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JSngry

Walton-Higgins

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So, yeah, you put Cedar Walton & Billy Higgins together on ANYBODY'S record and shit starts happening. I don't mean from the soloists per se, but behind the soloists. Those two have their own conversation going all the time, and no matter who's on top, they'll have THAT to work with, a truly mind-melded harmonic/rhythmic synergy of perpetual pocket.

Just want to call out how so many times, what the soloist is doing that sounds so good is because those two are doing their thing.

"Accompaniment" is not the right word for it. "Infrastructure Creation", maybe?

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I'm most familiar with their work for BN. but aware enuff to know that they worked together a fair bit post-BN, can you recommend something from the later period?  An I like 'infrastructure creation;, great description.  Who's you favorite bassist with those two?

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16 minutes ago, danasgoodstuff said:

Who's you favorite bassist with those two?

Ok, obviously(?) Sam Jones, but what really brought this whole thing into focus for me this morning was about 3-4 spins of the Slide Hampton Roots album (on Criss-Cross, see if Tommy's Jazz Depot is still gots it in stock and go carpe diem accordingly), with David Williams on bass. Now, David Williams was a fine, fine, fine bassist, who could - and did - more than adequately hang with this crowd. But for no other reason than birth-date, he didn't have life-experience that somebody like Sam Jones did. so there's going to be little, uh..."linguistical nuances" that he's not going to have that somebody like Sam Jones or Larry Ridley or whoever else it might have been, would have had, just from breathing that air at that time. And it's to David Williams' credit that he does not, because if he did, that would mean he was speaking in somebody else's voice, not his own.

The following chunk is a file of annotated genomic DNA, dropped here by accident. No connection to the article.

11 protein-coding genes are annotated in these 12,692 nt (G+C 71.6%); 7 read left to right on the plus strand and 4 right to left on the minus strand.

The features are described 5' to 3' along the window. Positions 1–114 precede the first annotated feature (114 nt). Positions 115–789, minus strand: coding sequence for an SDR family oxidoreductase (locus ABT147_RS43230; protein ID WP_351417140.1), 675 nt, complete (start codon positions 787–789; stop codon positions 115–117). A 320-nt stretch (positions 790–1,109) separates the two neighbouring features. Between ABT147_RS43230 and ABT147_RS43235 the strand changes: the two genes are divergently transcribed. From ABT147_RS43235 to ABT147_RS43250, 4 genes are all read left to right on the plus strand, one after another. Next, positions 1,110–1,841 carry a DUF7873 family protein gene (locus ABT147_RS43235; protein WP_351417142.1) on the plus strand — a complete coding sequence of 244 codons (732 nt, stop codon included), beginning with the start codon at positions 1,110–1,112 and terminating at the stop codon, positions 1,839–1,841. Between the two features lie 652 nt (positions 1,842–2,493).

So, you know, I'm listening to this record, and it doesn't make one bit of difference, and that's because it's really NOT about Cedar/(bassist)/Billy - it's about Cedar and Billy first and foremost. Of course, you need an excellent bassist to not fuck it up, but an excellent bassist ain't gonna make them do anything that they weren't going to do any way.

You're right they did a fair bit (actually more than  a fair bit!) post-BN, so,...just go for it, and let your tenor player be your guide, but remember - solos/soloists are really not the point of this lens!

 

and not to imply that they were the only people to do this. Hell, that's what any great rhtym section does. Just to say that they got their own thing, those two. THEIR thing. Sure, it was a combination of two personal things, but put them together...it's one of those whole greater than the sum of the parts thing, they really become one thing.

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JSngry, thanks for the prompt reply, think I'll got for this then: Cedar%21_%28Cedar_Walton_album_-_cover_a

I've had my eye on it for awhile and it's got KD.

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5 minutes ago, danasgoodstuff said:

JSngry, thanks for the prompt reply, think I'll got for this then: Cedar%21_%28Cedar_Walton_album_-_cover_a

I've had my eye on it for awhile and it's got KD.

I have this. Nice disc, but my only quibble is that it features the trademark Richard Alderson / Prestige engineering, whereby the piano (other instruments are fine) sounds as if it was recorded underwater.